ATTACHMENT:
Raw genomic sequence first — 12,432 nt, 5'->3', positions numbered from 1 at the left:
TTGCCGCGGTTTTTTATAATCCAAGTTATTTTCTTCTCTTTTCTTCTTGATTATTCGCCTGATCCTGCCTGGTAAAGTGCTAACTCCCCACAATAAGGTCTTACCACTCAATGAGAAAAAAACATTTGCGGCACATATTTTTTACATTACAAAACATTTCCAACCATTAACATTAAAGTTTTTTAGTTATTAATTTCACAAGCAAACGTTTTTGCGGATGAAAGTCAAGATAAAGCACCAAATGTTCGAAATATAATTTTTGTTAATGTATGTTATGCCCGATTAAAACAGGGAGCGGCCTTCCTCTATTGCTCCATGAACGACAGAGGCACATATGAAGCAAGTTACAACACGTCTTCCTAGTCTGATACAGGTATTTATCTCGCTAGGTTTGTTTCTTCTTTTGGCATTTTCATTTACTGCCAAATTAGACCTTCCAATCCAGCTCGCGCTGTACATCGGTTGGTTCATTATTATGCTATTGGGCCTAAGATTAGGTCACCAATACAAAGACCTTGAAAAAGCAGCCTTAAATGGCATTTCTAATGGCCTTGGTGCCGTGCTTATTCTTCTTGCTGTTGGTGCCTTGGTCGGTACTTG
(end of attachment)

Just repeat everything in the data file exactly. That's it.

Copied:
Raw genomic sequence first — 12,432 nt, 5'->3', positions numbered from 1 at the left:
TTGCCGCGGTTTTTTATAATCCAAGTTATTTTCTTCTCTTTTCTTCTTGATTATTCGCCTGATCCTGCCTGGTAAAGTGCTAACTCCCCACAATAAGGTCTTACCACTCAATGAGAAAAAAACATTTGCGGCACATATTTTTTACATTACAAAACATTTCCAACCATTAACATTAAAGTTTTTTAGTTATTAATTTCACAAGCAAACGTTTTTGCGGATGAAAGTCAAGATAAAGCACCAAATGTTCGAAATATAATTTTTGTTAATGTATGTTATGCCCGATTAAAACAGGGAGCGGCCTTCCTCTATTGCTCCATGAACGACAGAGGCACATATGAAGCAAGTTACAACACGTCTTCCTAGTCTGATACAGGTATTTATCTCGCTAGGTTTGTTTCTTCTTTTGGCATTTTCATTTACTGCCAAATTAGACCTTCCAATCCAGCTCGCGCTGTACATCGGTTGGTTCATTATTATGCTATTGGGCCTAAGATTAGGTCACCAATACAAAGACCTTGAAAAAGCAGCCTTAAATGGCATTTCTAATGGCCTTGGTGCCGTGCTTATTCTTCTTGCTGTTGGTGCCTTGGTCGGTACTTG